Another Opportunity to Make a Difference: Firefly Watch
I feel like this must be the hundredth time I’ve thanked Rambling Woods’ Michelle on this blog, but she well deserves it. My latest huge thank you to her is for bringing an awareness of Firefly Watch to her blog readers. Firefly Watch is a program from the Museum of Science in Boston, MA which asks for citizen scientist volunteers (note: you don’t actually have to be a scientist – just interested in learning and helping out) to collect data on fireflies in their area.
The program reflects the concerns of the scientists behind it – that fireflies might be disappearing from our landscape. To find out if this is the case, they are amassing data from all over the country as thousands of volunteers spend 10 minutes once a week to count and monitor fireflies in their local area.
My Oldest son was really excited to help out, so we went out the other night on our first firefly expedition. I’ve said before that insects aren’t really my thing, so I learned a bit about fireflies while learning how to properly collect data for the project. What’s even more fun, is that once we went out to look for them it was really exciting to not just find the critters, but to recognize different species by their different illumination colors and flash patterns. There it is my complete nature geekiness. Yes, I got excited by identifying different firefly species. That’s what I do.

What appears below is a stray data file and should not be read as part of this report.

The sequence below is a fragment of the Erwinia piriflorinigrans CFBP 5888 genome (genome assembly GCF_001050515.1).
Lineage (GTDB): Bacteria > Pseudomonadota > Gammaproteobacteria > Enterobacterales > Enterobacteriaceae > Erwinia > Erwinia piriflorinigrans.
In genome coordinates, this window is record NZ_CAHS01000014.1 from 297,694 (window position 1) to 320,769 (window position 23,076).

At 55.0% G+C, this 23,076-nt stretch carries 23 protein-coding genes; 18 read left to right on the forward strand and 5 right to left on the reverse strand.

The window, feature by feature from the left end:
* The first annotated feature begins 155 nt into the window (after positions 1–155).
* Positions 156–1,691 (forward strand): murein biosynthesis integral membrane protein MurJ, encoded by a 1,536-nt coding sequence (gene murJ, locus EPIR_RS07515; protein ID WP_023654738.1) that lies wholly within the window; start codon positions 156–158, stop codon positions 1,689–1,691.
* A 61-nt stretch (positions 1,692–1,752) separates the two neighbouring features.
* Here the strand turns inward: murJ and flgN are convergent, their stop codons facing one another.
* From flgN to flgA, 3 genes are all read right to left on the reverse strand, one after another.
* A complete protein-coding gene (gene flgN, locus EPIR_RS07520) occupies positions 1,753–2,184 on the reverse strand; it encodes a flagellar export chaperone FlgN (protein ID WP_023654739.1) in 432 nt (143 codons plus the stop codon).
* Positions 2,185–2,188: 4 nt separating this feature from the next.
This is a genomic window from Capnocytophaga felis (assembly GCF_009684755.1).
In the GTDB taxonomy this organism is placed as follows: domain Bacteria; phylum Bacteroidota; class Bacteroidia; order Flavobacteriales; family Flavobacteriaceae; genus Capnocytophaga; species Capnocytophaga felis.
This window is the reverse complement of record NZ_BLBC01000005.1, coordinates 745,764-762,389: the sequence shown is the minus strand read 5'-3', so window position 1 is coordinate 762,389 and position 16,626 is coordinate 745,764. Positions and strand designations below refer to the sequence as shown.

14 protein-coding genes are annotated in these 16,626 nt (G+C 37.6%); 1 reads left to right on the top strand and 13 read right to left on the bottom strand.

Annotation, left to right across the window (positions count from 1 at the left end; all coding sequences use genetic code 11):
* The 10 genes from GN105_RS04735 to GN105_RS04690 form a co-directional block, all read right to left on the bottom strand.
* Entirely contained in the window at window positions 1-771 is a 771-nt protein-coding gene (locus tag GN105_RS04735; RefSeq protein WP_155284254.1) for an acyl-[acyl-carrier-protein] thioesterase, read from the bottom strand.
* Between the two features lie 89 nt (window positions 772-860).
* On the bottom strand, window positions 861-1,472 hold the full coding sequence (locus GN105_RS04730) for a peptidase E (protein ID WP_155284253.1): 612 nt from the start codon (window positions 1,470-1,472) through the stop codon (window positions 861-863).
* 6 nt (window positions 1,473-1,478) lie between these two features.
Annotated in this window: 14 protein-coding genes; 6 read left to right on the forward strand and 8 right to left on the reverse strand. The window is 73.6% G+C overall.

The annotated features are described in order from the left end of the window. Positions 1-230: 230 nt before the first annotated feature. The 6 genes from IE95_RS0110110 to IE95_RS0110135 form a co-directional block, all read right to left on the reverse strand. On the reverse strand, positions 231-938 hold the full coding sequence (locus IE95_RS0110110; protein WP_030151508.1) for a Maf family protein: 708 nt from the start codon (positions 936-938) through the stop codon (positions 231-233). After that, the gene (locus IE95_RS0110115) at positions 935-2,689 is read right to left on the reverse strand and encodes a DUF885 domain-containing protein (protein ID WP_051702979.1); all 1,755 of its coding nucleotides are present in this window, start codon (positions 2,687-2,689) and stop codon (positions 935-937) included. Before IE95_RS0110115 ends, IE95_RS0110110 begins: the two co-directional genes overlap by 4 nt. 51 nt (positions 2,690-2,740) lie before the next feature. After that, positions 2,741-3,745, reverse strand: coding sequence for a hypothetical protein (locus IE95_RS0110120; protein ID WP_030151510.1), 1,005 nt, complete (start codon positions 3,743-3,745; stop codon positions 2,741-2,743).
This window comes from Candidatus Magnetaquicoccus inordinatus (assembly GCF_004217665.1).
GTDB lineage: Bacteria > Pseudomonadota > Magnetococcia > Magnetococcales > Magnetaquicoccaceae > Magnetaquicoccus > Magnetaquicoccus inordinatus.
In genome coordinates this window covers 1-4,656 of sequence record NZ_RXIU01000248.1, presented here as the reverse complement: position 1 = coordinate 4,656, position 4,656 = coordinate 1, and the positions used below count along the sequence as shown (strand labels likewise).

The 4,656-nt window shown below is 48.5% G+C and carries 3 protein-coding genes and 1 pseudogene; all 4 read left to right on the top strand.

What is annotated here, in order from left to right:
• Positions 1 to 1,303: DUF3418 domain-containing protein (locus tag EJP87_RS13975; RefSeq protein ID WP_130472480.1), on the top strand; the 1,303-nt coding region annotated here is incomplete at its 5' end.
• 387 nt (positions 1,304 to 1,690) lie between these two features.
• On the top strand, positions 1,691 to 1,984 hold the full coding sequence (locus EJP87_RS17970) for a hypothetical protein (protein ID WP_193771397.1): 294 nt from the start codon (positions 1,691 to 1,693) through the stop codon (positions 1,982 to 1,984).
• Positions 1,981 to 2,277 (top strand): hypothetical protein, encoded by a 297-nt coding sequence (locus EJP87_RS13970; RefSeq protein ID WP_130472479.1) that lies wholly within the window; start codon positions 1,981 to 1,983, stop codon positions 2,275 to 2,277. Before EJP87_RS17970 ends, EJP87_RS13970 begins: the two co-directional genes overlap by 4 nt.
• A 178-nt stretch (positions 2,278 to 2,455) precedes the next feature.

While watching for fireflies, we also saw several very large bats. My best guess was that they were either Red or Hoary bats based on their size; it was too dark to discern color, so that’s the closest I got. We spent about 15 minutes total watching fireflies and bats, and then it was bedtime (for my Oldest, anyway). He stayed up long enough to watch me input the data and notes we collected into the Firefly Watch site.
Firefly Watch is accepting observations throughout the summer, so you can still join up. And if fireflies aren’t your thing (I won’t judge you, but really…) check out Michelle’s resource for other citizen science projects.